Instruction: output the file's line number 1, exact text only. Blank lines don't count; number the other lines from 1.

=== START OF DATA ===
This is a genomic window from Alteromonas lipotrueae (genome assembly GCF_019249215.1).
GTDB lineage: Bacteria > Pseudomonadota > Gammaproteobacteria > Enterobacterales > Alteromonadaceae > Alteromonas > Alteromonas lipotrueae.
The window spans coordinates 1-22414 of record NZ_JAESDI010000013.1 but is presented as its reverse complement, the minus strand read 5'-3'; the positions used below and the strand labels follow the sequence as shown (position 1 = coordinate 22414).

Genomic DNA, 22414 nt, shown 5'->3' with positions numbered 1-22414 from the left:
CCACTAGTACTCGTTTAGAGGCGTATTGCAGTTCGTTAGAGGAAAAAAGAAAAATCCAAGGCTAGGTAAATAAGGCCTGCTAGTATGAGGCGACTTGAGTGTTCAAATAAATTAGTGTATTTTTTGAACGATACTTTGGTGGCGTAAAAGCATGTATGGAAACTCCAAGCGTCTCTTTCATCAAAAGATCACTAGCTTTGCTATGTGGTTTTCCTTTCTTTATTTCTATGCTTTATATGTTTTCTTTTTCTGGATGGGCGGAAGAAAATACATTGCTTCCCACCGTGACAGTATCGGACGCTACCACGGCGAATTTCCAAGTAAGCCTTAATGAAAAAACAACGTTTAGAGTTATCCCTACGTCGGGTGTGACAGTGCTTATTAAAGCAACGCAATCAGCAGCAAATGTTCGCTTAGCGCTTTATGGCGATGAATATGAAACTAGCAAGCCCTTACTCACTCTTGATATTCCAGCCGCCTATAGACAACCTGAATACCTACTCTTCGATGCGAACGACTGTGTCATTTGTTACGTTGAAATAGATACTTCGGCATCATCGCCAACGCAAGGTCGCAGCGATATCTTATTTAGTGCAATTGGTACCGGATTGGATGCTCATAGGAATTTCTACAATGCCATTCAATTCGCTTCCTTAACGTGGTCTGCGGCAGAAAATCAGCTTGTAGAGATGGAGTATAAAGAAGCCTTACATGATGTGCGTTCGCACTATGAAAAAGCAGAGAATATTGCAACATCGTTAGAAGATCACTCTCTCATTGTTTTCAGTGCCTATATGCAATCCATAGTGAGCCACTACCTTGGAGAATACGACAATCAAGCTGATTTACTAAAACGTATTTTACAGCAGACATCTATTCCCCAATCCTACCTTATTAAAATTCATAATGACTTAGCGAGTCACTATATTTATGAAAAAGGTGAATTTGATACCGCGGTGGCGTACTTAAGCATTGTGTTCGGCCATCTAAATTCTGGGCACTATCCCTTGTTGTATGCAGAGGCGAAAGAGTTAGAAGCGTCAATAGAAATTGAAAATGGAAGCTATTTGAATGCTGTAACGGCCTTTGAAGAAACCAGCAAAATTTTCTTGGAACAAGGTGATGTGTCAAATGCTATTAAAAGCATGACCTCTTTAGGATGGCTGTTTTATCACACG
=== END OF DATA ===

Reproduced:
This is a genomic window from Alteromonas lipotrueae (genome assembly GCF_019249215.1).